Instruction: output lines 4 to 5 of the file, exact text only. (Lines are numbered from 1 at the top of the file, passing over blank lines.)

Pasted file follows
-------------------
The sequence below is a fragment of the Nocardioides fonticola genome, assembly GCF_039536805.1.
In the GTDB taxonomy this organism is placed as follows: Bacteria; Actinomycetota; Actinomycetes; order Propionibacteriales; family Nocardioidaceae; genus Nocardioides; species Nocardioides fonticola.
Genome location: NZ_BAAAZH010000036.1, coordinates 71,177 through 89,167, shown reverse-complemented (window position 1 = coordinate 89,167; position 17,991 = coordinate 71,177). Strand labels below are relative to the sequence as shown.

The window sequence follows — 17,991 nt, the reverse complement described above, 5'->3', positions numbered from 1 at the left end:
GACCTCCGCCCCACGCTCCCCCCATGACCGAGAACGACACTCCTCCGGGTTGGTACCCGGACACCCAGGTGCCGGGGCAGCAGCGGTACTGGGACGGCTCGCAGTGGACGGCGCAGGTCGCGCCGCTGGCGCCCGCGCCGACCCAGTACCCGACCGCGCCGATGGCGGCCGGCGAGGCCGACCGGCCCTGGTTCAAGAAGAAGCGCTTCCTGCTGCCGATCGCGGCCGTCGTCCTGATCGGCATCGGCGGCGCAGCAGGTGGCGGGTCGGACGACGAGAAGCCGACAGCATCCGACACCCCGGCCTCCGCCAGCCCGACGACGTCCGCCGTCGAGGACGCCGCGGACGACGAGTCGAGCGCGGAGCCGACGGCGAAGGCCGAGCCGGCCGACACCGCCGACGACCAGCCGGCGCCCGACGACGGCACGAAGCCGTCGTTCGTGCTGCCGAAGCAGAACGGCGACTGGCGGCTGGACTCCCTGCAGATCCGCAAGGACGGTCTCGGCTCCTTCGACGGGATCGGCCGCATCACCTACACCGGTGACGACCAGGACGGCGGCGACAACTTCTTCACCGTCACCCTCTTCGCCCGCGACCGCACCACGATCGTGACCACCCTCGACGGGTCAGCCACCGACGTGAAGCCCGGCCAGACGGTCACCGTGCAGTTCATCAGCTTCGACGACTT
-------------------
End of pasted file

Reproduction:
The window sequence follows — 17,991 nt, the reverse complement described above, 5'->3', positions numbered from 1 at the left end:
GACCTCCGCCCCACGCTCCCCCCATGACCGAGAACGACACTCCTCCGGGTTGGTACCCGGACACCCAGGTGCCGGGGCAGCAGCGGTACTGGGACGGCTCGCAGTGGACGGCGCAGGTCGCGCCGCTGGCGCCCGCGCCGACCCAGTACCCGACCGCGCCGATGGCGGCCGGCGAGGCCGACCGGCCCTGGTTCAAGAAGAAGCGCTTCCTGCTGCCGATCGCGGCCGTCGTCCTGATCGGCATCGGCGGCGCAGCAGGTGGCGGGTCGGACGACGAGAAGCCGACAGCATCCGACACCCCGGCCTCCGCCAGCCCGACGACGTCCGCCGTCGAGGACGCCGCGGACGACGAGTCGAGCGCGGAGCCGACGGCGAAGGCCGAGCCGGCCGACACCGCCGACGACCAGCCGGCGCCCGACGACGGCACGAAGCCGTCGTTCGTGCTGCCGAAGCAGAACGGCGACTGGCGGCTGGACTCCCTGCAGATCCGCAAGGACGGTCTCGGCTCCTTCGACGGGATCGGCCGCATCACCTACACCGGTGACGACCAGGACGGCGGCGACAACTTCTTCACCGTCACCCTCTTCGCCCGCGACCGCACCACGATCGTGACCACCCTCGACGGGTCAGCCACCGACGTGAAGCCCGGCCAGACGGTCACCGTGCAGTTCATCAGCTTCGACGACTT